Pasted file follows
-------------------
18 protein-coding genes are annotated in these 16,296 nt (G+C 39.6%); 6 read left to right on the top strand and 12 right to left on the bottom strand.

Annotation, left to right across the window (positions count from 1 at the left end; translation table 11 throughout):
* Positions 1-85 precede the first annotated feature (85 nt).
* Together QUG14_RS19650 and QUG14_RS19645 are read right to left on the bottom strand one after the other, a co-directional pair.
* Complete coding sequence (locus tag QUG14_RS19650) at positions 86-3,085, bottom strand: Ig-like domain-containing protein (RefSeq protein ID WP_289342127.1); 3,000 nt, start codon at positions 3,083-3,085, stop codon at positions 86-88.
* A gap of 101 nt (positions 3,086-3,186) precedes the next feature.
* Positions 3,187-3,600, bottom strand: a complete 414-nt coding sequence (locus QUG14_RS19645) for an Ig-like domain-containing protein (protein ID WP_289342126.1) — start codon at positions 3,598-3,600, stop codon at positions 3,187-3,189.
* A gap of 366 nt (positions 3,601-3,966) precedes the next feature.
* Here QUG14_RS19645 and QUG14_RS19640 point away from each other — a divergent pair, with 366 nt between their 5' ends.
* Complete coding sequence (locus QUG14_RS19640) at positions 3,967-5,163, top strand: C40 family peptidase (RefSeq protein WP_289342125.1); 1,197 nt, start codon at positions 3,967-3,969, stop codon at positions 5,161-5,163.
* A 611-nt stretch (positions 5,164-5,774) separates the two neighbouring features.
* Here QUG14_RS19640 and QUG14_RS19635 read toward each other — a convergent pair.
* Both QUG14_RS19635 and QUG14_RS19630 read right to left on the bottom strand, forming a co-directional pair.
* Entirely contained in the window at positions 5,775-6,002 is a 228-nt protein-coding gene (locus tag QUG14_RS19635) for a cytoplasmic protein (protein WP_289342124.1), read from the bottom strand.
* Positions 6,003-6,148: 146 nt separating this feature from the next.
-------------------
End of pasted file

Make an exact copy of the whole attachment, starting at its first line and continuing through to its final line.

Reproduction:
18 protein-coding genes are annotated in these 16,296 nt (G+C 39.6%); 6 read left to right on the top strand and 12 right to left on the bottom strand.

Annotation, left to right across the window (positions count from 1 at the left end; translation table 11 throughout):
* Positions 1-85 precede the first annotated feature (85 nt).
* Together QUG14_RS19650 and QUG14_RS19645 are read right to left on the bottom strand one after the other, a co-directional pair.
* Complete coding sequence (locus tag QUG14_RS19650) at positions 86-3,085, bottom strand: Ig-like domain-containing protein (RefSeq protein ID WP_289342127.1); 3,000 nt, start codon at positions 3,083-3,085, stop codon at positions 86-88.
* A gap of 101 nt (positions 3,086-3,186) precedes the next feature.
* Positions 3,187-3,600, bottom strand: a complete 414-nt coding sequence (locus QUG14_RS19645) for an Ig-like domain-containing protein (protein ID WP_289342126.1) — start codon at positions 3,598-3,600, stop codon at positions 3,187-3,189.
* A gap of 366 nt (positions 3,601-3,966) precedes the next feature.
* Here QUG14_RS19645 and QUG14_RS19640 point away from each other — a divergent pair, with 366 nt between their 5' ends.
* Complete coding sequence (locus QUG14_RS19640) at positions 3,967-5,163, top strand: C40 family peptidase (RefSeq protein WP_289342125.1); 1,197 nt, start codon at positions 3,967-3,969, stop codon at positions 5,161-5,163.
* A 611-nt stretch (positions 5,164-5,774) separates the two neighbouring features.
* Here QUG14_RS19640 and QUG14_RS19635 read toward each other — a convergent pair.
* Both QUG14_RS19635 and QUG14_RS19630 read right to left on the bottom strand, forming a co-directional pair.
* Entirely contained in the window at positions 5,775-6,002 is a 228-nt protein-coding gene (locus tag QUG14_RS19635) for a cytoplasmic protein (protein WP_289342124.1), read from the bottom strand.
* Positions 6,003-6,148: 146 nt separating this feature from the next.